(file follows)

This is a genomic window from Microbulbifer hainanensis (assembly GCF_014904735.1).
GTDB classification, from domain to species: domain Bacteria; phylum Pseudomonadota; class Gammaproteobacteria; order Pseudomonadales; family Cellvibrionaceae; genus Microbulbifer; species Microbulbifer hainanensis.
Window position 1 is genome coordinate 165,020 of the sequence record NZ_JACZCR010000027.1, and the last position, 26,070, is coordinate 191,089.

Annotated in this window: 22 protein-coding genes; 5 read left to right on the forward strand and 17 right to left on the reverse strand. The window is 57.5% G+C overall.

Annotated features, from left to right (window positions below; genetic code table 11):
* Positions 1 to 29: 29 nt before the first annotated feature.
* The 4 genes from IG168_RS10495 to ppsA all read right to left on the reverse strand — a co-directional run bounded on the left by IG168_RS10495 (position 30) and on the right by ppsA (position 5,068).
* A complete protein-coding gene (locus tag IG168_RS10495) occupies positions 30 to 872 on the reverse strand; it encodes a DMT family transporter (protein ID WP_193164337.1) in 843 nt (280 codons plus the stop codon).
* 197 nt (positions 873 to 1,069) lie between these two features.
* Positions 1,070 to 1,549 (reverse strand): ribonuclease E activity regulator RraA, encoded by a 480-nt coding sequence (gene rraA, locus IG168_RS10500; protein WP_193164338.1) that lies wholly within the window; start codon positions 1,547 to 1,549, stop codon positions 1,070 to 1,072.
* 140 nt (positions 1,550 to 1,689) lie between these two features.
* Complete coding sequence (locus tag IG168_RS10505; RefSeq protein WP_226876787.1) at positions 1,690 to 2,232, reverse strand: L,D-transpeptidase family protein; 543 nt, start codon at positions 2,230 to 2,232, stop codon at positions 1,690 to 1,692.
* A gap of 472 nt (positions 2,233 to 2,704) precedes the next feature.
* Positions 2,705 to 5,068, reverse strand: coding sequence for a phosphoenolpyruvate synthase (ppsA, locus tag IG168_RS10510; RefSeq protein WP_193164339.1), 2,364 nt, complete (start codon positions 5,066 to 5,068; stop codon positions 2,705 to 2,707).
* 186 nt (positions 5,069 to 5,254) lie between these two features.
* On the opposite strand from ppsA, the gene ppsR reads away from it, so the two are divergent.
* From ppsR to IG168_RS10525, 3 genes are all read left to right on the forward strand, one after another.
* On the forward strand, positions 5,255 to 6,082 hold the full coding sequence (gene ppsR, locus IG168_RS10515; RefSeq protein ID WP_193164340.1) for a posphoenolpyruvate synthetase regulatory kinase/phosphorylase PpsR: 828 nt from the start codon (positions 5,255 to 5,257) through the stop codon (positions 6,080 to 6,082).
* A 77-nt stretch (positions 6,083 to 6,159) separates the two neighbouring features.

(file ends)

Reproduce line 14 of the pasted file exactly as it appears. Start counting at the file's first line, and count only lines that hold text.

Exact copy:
* Positions 2,705 to 5,068, reverse strand: coding sequence for a phosphoenolpyruvate synthase (ppsA, locus tag IG168_RS10510; RefSeq protein WP_193164339.1), 2,364 nt, complete (start codon positions 5,066 to 5,068; stop codon positions 2,705 to 2,707).